I remember walking in and seeing all of these gruesome pictures of teeth. And the children that were smiling with their dentists didn't look happy—they looked tortured. So with my overactive imagination, my first dental procedure was just as bad as I thought it would be. I was afraid to swallow for hours afterward because I was afraid of being poisoned. I didn't want my picture to be taken because I knew that they would be able to find me again—and then they would put me up in the wall of tortured children who were forced to be silent about their pain so that the evil dentists wouldn't lose their jobs.

It was many years after that that we started going to the dentist regularly. My childish fears hadn't entirely diminished. It didn't help that the dentist we had was "thorough," as she phrased it. I would go home with 20 new sores in my mouth every time I went in for my 6-month checkup. The sign on the door that said "Painless Dentist" reminded me of the pictures of tortured children on that wall—it was only there to appease the parents. But we children knew what really went on at the dentist's office.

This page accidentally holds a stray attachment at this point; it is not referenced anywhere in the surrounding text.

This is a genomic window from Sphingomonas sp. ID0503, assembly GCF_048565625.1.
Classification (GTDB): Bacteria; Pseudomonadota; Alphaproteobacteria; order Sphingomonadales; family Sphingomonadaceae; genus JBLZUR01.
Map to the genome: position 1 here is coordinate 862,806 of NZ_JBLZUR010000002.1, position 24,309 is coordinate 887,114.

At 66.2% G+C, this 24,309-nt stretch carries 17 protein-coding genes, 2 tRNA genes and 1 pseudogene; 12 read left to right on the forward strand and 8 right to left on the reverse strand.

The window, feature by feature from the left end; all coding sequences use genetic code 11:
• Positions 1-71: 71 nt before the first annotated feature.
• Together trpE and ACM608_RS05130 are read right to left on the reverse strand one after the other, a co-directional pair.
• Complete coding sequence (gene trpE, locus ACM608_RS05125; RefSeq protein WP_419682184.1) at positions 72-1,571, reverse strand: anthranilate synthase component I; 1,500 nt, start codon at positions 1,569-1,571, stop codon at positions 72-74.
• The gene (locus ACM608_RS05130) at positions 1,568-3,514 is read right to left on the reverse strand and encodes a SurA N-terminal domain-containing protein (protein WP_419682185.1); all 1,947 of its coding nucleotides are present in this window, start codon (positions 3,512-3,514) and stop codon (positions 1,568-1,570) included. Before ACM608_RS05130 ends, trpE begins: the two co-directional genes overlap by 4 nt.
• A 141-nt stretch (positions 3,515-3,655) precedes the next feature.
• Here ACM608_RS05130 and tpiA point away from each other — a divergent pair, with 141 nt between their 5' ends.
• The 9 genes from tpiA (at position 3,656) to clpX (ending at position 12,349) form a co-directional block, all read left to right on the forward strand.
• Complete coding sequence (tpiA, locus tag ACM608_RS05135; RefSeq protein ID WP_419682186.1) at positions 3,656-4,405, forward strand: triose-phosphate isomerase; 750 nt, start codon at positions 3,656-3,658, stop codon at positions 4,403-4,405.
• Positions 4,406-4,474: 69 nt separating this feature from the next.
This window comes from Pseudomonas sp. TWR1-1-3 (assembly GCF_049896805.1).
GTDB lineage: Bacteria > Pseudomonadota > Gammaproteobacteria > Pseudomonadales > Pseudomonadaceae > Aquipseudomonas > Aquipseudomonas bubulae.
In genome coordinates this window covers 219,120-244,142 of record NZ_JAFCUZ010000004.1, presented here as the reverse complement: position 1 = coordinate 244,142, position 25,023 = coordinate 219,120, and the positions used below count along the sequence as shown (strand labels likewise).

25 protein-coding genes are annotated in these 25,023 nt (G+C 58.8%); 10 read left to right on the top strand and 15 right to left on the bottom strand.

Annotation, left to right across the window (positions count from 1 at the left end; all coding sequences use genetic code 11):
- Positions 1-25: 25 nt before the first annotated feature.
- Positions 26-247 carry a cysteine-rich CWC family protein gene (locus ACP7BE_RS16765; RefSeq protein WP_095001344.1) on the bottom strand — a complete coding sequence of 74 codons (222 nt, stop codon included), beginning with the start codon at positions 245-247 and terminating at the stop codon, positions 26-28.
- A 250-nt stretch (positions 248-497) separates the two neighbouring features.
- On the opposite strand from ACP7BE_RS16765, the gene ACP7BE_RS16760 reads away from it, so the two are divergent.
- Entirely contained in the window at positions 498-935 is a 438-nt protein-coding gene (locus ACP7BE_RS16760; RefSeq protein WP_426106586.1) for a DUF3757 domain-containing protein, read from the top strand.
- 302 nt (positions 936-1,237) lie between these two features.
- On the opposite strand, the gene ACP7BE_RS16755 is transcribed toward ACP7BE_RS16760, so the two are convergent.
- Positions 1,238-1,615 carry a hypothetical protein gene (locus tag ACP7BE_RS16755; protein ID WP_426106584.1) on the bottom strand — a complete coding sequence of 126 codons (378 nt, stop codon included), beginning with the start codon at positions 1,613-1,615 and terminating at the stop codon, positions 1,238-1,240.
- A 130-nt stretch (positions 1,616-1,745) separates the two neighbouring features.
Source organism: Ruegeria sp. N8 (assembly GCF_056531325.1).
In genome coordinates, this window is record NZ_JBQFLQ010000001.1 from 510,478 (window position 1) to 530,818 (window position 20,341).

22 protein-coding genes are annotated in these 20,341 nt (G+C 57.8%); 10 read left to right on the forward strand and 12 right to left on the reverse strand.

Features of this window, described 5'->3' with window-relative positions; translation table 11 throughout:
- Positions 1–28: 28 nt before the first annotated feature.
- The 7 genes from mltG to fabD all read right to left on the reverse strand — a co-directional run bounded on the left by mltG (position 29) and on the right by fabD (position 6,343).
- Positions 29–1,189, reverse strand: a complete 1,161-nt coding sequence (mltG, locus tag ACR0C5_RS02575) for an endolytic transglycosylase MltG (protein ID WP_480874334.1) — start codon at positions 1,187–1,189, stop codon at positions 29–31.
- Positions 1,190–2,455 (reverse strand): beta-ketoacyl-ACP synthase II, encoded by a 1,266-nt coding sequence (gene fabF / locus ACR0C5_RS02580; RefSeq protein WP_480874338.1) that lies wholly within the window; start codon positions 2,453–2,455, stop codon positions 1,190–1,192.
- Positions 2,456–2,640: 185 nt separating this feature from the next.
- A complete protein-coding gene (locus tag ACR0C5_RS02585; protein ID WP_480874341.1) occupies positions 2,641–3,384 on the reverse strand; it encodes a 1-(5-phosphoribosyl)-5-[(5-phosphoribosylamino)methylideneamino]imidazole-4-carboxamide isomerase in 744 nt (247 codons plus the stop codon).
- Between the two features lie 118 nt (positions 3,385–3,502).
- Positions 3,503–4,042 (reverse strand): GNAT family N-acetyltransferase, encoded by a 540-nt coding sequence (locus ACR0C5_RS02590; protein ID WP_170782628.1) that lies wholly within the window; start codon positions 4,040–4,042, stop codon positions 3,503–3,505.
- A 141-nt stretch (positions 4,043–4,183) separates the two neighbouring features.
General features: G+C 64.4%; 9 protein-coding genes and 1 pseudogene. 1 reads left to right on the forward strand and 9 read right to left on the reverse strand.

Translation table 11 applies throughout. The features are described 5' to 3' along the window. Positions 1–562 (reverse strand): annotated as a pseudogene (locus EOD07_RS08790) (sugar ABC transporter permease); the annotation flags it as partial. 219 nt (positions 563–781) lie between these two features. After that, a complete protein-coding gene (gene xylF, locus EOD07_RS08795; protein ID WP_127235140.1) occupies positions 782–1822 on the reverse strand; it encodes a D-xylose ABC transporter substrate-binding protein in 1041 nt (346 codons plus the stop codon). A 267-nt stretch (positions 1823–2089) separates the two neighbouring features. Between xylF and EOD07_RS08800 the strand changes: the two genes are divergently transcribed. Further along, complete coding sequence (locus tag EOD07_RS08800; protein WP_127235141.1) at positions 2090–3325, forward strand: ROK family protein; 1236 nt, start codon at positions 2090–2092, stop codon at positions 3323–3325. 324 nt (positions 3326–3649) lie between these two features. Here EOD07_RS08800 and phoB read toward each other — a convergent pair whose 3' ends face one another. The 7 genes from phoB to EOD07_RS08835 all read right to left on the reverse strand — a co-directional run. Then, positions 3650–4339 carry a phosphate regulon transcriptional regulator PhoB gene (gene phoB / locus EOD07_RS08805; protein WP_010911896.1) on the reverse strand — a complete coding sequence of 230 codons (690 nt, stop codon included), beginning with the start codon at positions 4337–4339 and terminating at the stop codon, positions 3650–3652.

Getting a cavity filled is always fun, too. Having several people sitting above you with masks on as they exchange iron hooks and put strange things in your mouth must be a dentist's cruel idea of entertainment. When I was suffocating under their fun today, I actually smelled the smoke that Bill Cosby jokes about. And the water sucker thing really did try to suck up my face a couple of times.

I will admit that my current dentist is actually very nice and very gentle, but one good dentist doesn't make up for all of the evil ones out there—the ones that trade tools with the mechanics at the local tire shop. No, I'm pretty sure there is still a league of evil dentists out there to get us all.